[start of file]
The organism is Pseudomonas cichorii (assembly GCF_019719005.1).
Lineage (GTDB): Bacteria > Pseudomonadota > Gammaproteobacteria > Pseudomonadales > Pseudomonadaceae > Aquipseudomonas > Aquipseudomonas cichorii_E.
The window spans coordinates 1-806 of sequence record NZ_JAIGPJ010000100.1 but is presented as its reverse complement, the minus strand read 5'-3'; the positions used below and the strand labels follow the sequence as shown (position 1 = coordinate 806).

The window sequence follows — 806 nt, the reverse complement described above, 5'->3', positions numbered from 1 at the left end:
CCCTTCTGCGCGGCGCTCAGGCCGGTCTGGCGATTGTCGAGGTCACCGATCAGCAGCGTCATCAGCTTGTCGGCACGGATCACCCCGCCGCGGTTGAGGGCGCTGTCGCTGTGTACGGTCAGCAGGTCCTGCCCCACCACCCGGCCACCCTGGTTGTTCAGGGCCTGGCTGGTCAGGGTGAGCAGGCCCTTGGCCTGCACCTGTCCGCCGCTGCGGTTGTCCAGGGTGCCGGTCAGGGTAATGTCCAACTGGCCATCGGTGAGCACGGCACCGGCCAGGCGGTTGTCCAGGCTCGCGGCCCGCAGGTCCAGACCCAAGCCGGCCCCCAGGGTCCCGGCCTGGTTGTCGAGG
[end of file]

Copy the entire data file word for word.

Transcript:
The organism is Pseudomonas cichorii (assembly GCF_019719005.1).
Lineage (GTDB): Bacteria > Pseudomonadota > Gammaproteobacteria > Pseudomonadales > Pseudomonadaceae > Aquipseudomonas > Aquipseudomonas cichorii_E.
The window spans coordinates 1-806 of sequence record NZ_JAIGPJ010000100.1 but is presented as its reverse complement, the minus strand read 5'-3'; the positions used below and the strand labels follow the sequence as shown (position 1 = coordinate 806).

The window sequence follows — 806 nt, the reverse complement described above, 5'->3', positions numbered from 1 at the left end:
CCCTTCTGCGCGGCGCTCAGGCCGGTCTGGCGATTGTCGAGGTCACCGATCAGCAGCGTCATCAGCTTGTCGGCACGGATCACCCCGCCGCGGTTGAGGGCGCTGTCGCTGTGTACGGTCAGCAGGTCCTGCCCCACCACCCGGCCACCCTGGTTGTTCAGGGCCTGGCTGGTCAGGGTGAGCAGGCCCTTGGCCTGCACCTGTCCGCCGCTGCGGTTGTCCAGGGTGCCGGTCAGGGTAATGTCCAACTGGCCATCGGTGAGCACGGCACCGGCCAGGCGGTTGTCCAGGCTCGCGGCCCGCAGGTCCAGACCCAAGCCGGCCCCCAGGGTCCCGGCCTGGTTGTCGAGG